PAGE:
U.S. government wants to screen immigrants’ social media before granting citizenship

Immigrants applying for certain benefits may soon be required to provide links to their social media activity as part of the application process.

The Department of Homeland Security wants to be able to review information posted on social media over the last five years by immigrants who apply for nine types of benefits — including U.S. citizenship through naturalization, asylum and changes on permanent residence through marriage — according to a notice published in the Federal Register.

“U.S. Government departments and agencies involved in screening and vetting, to include DHS, identified the collection of social media user identifications (also known as usernames, identifiers, or ‘handles’) and associated publicly available social media platforms used by the applicant during the past five years, as important for identity verification, immigration and national security vetting,” states the DHS notice published last week.

“For DHS, these data elements will be added to certain immigration benefit request or traveler forms where the information was not already collected,” it adds.

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Attributing the change to President Donald Trump’s Executive Order 13780, which seeks to improve U.S. security by tightening the scrutiny of foreign nationals who want to enter the United States, DHS said it will accept public comment on the proposal until Nov. 4.

If approved, DHS will add questions about social networks to several forms used by the U.S. Citizenship and Immigration Services (USCIS) and the U.S. Customs and Border Protection (CBP) agency.

The proposed changes are similar to the State Department’s plan to ask foreign citizens applying for immigrant and non-immigrant visas questions about the social media accounts they have used in the past five years, in an effort to improve the screening processes.

Read more: Here’s what it takes for an immigrant to get a green card — and not lose it

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“It is clear that an open-ended inquiry into ‘online presence’ would give DHS a window into applicants’ private lives,” a coalition of 28 civil rights and technology groups wrote in a letter in August in opposition to the proposal. “Scrutiny of their sensitive or controversial online profiles would lead many visa-waiver applicants to self-censor or delete their accounts, with consequences for personal, business, and travel-related activity.”

The 19 social media networks of interest to USCIS and CBP include Facebook, Twitter, Instagram, Flickr, LinkedIn, YouTube, Reddit, Tumbler and Pinterest.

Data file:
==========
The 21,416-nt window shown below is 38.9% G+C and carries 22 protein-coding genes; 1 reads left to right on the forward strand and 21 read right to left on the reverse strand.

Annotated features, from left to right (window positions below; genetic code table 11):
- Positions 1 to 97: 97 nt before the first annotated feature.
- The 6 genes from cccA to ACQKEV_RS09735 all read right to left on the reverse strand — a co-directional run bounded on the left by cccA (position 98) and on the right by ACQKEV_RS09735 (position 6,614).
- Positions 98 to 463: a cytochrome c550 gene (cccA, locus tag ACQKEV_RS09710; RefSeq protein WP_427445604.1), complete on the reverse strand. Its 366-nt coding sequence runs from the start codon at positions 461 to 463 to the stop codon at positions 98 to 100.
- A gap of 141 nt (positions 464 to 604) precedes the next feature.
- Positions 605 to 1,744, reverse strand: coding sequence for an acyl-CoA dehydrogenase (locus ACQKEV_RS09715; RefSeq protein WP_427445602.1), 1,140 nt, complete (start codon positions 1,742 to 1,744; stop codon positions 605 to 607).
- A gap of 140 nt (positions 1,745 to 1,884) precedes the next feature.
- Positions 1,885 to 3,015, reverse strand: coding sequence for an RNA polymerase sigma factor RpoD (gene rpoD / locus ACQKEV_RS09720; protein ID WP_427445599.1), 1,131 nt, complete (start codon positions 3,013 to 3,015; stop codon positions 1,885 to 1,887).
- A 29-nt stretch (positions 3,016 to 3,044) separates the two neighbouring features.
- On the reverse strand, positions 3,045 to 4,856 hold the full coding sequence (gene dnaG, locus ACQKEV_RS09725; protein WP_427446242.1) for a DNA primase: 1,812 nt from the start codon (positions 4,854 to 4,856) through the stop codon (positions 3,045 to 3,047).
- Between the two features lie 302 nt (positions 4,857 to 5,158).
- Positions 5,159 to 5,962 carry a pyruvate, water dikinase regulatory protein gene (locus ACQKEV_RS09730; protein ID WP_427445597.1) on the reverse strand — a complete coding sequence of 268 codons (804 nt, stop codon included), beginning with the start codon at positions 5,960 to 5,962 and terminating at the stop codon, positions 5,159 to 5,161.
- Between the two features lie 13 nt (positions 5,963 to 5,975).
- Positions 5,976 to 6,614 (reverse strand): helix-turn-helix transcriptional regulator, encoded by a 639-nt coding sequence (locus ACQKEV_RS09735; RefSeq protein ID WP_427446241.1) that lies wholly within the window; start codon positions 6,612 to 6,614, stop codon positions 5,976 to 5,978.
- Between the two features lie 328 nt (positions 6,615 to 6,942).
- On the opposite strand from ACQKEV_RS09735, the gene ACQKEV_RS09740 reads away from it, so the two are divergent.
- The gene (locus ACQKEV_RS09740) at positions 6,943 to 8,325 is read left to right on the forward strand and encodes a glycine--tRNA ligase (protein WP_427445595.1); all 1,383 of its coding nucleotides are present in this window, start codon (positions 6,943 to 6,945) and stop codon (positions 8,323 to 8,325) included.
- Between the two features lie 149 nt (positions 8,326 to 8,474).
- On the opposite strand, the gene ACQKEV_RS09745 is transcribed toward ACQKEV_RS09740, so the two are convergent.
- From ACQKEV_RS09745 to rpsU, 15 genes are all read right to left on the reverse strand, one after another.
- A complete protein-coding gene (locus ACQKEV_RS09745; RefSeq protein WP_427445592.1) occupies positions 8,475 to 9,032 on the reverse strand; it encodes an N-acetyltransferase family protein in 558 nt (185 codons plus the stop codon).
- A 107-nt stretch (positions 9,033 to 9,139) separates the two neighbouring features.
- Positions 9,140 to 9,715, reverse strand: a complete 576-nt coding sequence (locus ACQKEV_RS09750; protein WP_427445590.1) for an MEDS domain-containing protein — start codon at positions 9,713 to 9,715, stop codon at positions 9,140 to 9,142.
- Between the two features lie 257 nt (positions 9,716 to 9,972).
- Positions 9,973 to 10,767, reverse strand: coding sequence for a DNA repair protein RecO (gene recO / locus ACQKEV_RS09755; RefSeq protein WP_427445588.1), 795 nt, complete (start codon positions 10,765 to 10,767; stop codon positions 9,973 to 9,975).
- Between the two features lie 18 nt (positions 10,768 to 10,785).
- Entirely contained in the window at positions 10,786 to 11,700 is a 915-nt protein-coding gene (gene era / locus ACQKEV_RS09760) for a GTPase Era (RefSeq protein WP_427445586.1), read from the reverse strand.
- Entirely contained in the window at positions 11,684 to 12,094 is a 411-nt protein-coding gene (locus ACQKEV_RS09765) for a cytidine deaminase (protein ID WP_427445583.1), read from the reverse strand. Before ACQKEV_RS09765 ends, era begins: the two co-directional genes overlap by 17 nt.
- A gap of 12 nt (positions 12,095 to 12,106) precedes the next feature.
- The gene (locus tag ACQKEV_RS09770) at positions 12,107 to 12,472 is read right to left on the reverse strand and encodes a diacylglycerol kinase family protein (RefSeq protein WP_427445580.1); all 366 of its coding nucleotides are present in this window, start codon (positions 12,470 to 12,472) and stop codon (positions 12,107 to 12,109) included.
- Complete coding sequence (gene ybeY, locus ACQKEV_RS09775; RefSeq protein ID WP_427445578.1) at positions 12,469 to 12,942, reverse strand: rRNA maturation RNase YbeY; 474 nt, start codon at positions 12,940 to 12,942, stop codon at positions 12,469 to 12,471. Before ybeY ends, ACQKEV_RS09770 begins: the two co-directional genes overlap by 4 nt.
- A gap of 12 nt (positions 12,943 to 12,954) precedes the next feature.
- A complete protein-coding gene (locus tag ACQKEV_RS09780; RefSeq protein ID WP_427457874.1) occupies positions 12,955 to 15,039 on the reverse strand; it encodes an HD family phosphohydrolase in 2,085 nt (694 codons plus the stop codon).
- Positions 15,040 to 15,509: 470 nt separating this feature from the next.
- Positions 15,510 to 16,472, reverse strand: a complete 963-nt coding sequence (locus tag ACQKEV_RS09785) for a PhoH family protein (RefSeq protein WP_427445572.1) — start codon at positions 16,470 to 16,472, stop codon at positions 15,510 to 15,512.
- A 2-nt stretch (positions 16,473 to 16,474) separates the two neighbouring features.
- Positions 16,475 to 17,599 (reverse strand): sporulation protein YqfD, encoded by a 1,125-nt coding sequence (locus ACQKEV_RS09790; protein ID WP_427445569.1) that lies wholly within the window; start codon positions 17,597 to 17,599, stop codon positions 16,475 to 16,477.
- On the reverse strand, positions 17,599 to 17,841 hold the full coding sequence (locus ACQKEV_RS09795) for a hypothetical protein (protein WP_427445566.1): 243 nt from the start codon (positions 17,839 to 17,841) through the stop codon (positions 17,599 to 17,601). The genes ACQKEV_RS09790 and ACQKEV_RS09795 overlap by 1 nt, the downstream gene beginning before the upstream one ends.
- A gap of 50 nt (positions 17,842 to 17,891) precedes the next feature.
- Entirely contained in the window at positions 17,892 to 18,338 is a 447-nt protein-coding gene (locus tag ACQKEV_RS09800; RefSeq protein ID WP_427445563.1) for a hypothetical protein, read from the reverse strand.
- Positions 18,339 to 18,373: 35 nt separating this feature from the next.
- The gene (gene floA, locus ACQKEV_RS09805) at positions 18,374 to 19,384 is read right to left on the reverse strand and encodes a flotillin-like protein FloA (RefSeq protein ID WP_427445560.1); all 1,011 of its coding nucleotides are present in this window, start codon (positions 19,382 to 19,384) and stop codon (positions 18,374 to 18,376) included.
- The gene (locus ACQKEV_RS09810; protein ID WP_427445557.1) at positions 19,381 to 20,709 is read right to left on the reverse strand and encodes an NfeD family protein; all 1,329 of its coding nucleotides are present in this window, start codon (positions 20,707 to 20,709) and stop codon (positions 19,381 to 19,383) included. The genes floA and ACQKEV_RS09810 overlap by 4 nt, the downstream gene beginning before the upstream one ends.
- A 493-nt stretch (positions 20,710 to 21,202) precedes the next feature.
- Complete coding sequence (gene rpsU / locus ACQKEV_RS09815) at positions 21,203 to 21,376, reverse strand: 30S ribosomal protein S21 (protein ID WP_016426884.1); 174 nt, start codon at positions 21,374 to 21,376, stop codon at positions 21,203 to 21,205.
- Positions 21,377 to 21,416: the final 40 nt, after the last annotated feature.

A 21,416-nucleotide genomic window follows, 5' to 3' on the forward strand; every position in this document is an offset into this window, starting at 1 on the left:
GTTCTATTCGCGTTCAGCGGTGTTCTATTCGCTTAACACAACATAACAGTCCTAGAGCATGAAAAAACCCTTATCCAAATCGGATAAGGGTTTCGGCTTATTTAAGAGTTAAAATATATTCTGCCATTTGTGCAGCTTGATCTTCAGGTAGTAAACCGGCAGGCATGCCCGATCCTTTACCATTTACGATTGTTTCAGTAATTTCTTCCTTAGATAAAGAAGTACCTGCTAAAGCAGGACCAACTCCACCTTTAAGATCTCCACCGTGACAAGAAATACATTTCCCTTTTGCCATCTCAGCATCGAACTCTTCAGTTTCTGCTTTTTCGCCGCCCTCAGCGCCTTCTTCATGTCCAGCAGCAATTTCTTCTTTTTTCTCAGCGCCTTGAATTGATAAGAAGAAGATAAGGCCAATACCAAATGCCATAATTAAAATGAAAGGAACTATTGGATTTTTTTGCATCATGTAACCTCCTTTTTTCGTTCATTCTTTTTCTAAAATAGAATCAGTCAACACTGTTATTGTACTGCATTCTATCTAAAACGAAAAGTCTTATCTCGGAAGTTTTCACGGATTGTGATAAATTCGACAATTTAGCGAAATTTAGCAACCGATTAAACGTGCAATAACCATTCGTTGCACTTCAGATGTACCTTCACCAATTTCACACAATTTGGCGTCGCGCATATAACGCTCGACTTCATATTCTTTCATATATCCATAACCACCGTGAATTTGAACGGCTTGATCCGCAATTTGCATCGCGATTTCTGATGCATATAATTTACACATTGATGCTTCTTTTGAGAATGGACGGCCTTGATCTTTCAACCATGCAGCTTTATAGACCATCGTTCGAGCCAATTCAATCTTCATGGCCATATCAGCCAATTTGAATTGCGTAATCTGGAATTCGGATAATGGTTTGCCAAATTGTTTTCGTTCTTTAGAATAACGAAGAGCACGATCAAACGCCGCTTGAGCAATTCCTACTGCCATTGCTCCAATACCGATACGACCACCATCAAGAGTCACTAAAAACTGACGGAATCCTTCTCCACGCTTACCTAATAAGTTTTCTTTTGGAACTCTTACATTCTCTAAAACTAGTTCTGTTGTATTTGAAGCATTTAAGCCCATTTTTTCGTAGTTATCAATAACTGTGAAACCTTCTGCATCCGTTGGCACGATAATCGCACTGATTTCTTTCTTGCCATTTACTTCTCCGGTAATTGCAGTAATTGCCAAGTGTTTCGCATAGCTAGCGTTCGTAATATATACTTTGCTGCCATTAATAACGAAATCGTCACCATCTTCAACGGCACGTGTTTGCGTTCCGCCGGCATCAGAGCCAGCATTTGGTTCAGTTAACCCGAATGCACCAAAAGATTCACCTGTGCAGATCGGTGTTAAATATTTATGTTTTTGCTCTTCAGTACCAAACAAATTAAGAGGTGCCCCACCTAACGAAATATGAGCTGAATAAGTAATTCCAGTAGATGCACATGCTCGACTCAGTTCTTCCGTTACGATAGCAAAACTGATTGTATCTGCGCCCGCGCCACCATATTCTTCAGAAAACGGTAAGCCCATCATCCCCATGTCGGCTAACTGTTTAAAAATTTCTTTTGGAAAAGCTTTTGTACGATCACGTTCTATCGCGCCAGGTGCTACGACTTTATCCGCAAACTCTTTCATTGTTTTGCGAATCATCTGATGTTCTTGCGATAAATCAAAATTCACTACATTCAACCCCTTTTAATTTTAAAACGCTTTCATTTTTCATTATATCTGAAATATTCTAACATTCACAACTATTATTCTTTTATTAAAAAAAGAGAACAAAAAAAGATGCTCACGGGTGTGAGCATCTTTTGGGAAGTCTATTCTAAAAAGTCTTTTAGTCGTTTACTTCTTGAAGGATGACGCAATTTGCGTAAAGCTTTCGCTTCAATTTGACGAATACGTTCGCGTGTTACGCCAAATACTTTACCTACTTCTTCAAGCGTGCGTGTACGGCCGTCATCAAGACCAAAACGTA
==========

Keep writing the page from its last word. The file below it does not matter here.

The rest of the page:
“The platforms selected represent those which are among the most popular on a global basis,” the DHS announcement noted.

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DHS officials already use some information publicly available on social media to determine an applicants’ eligibility for an immigration benefit, but until now the agency had not asked immigrants directly for their social media information in the application process.

The DHS notice said that if applicants do not include their social media information on the immigration forms, their requests would not be denied or rejected based solely on the lack of information.

“USCIS will continue to adjudicate a form where social media information is not answered, but failure to provide the requested data may either delay or make it impossible for USCIS to determine an individual’s eligibility for the requested benefit,” it noted.

The new information about social media use would be requested in the following nine immigration forms:

Form N-400, Application for Naturalization

Form I-131, Application for Travel Document

Form I-192, Application for Advance Permission to Enter as a Nonimmigrant

Form I-485, Application to Register Permanent Residence or Adjust Status

Form I-589, Application for Asylum and for Withholding of Removal

Form I-590, Registration for Classification as Refugee

Form I-730, Refugee/Asylee Relative Petition

Form I-751, Petition to Remove Conditions on Residence

Form I-829, Petition by Entrepreneur to Remove Conditions on Permanent Resident Status

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The proposed changes for CBP forms would affect the following documents:

Electronic System for Travel Authorization (ESTA)

Form I-94W Nonimmigrant Visa Waiver Arrival/Departure Record

Electronic Visa Update System (EVUS)

The proposal would take effect only after DHS receives federal approval and officially publishes all the forms’ new versions.

Another DHS notice published last week in the Federal Register said immigrants will be required to include their current and past phone numbers and email addresses as well as other biographical data.

Read more: Here are some of the worst mistakes immigrants make applying for legal papers

Daniel Shoer Roth is a journalist covering immigration law who does not offer legal advice or individual assistance to applicants. Follow him on Twitter @DanielShoerRoth. The contents of this story do not constitute legal advice.

Read more about legal and immigration issues in Spanish at

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Daniel Shoer Roth es un galardonado autor, biógrafo y periodista con 20 años en la plantilla de el Nuevo Herald, donde se ha desempeñado como reportero, columnista de noticias y actual productor de crecimiento digital. También es coordinador de, una guía sobre todo lo que necesitas saber sobre Miami, asuntos legales e inmigración.